According to Adam Schefter the Eagles and Colts have agreed to a long rumored trade for Carson Wentz. The Eagles will receive a 3rd round pick in 2021 and a 2nd round pick in 2022. This pick can escalate to a 1st round pick based on playing time thresholds of 75% and no playoffs or 70% with the playoffs. Wentz has played 75% of the Eagles snaps three times in five years, though one of the years was very close to not meeting it (77%). I’d say that is a fair threshold for both sides.
The Eagles will take on an NFL record $33.82 million in dead money on this trade due to the nature of Wentz’ contract. Wentz received a $16.37 million signing bonus in 2019 and then a massive $30 million option bonus in 2020. The trade opens up virtually no money for the Eagles this year since Wentz was to count for $34.67 million on the cap. The prior NFL record for dead money in a single season was $21.8 million.
This was a move that the Eagles really needed to have clarity on now. This gives the team a much better idea as to how they will approach their salary cap situation this year now that Wentz is out. This locks in their cap charge on him this season and means they are free of any Wentz related money in 2022. Wentz was to count for $31.3 million on the Eagles cap next year so that is a lot of extra space for Philadelphia to play with either on extensions or restructures for 2021 cap relief.
This extension, like the Goff one in LA, will end up a wild failure for the organization. The Eagles wound up with exactly zero seasons played beyond Wentz’ rookie contract which would have run through 2020. The Eagles signed him to the four additional years, paying Wentz an extra $29.6 million across the 2019 and 2020 seasons as a “prepayment” of sorts on the new contract. He will never play a down for them in those extension years.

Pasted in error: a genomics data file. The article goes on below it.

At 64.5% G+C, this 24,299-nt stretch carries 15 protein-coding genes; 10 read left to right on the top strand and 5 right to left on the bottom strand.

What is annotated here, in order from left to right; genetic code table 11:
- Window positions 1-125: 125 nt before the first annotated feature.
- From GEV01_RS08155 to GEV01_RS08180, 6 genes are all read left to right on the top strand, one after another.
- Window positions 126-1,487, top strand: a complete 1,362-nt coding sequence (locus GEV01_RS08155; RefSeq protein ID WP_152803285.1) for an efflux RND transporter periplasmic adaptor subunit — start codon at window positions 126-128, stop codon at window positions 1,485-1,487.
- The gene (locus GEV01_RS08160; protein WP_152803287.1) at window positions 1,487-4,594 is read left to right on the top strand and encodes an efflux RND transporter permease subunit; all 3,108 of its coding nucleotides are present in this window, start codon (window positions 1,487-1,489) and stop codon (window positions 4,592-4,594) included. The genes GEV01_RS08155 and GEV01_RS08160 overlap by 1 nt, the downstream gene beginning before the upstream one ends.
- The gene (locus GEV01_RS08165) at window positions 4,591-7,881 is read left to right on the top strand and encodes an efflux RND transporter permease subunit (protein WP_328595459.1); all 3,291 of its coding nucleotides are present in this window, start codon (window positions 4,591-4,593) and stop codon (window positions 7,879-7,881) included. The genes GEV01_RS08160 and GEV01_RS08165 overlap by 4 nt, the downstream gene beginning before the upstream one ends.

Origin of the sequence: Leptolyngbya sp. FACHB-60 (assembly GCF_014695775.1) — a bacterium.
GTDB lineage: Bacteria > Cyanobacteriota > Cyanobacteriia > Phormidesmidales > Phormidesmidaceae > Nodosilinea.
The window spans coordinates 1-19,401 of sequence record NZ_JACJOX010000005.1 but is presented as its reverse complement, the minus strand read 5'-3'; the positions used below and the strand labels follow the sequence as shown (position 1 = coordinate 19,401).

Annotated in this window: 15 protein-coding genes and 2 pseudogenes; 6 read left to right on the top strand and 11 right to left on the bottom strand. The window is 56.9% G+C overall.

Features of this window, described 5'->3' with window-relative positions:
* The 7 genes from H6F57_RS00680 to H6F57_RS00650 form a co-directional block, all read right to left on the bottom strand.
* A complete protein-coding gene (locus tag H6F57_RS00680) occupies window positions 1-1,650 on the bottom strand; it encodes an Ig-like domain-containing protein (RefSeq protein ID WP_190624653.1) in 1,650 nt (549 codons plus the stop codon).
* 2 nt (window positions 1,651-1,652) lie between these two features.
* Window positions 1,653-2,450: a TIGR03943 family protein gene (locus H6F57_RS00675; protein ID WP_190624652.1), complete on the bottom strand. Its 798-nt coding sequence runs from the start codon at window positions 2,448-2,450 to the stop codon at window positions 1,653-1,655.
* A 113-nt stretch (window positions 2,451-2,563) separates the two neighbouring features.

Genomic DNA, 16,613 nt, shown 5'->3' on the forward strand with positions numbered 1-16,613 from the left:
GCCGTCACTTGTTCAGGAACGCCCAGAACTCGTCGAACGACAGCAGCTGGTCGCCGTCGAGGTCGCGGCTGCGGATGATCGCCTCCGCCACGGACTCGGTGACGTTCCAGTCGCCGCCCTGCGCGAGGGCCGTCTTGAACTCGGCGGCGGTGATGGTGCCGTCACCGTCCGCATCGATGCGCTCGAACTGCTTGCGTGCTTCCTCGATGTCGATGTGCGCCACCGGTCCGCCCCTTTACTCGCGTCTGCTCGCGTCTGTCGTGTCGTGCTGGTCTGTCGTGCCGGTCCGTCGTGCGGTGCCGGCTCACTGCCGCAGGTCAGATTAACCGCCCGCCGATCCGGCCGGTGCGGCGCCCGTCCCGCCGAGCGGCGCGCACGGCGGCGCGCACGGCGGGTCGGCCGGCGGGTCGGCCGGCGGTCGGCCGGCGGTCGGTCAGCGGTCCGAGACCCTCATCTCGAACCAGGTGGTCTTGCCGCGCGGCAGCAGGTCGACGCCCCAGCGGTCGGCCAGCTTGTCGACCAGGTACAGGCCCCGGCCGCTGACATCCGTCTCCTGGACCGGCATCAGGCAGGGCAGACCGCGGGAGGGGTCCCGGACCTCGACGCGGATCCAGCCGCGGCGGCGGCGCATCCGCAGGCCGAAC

For the Colts this is a risk worth taking. The team had no access to a potential good quarterback and would be wasting a playoff roster with a journeyman quarterback. Wentz’ contract will cost the Colts $25.4 million in 2021, $22 million in 2022, $25 million in 2023, and $26 million in 2024. The 2021 and 2022 seasons are locked in for Wentz while the last two years are not. So if Wentz returns to a passable form the Colts should have a relatively cheap quarterback for the next four years. If he does not they will be faced with the same problems that plagued the Eagles this year with Wentz in 2022. They would, however, be free and clear in 2023.
Jason is the founder of OTC and has been studying NFL contracts and the salary cap for over 15 years. Jason has co-authored two books about the NFL, Crunching Numbers and the Drafting Stage, which are widely circulated in the industry and hosts the OTC Podcast. Jason’s work has been featured in various publications including the Sporting News, Sports Illustrated, NFL Network and more. OTC is widely considered the leading authority on contract matters in the NFL.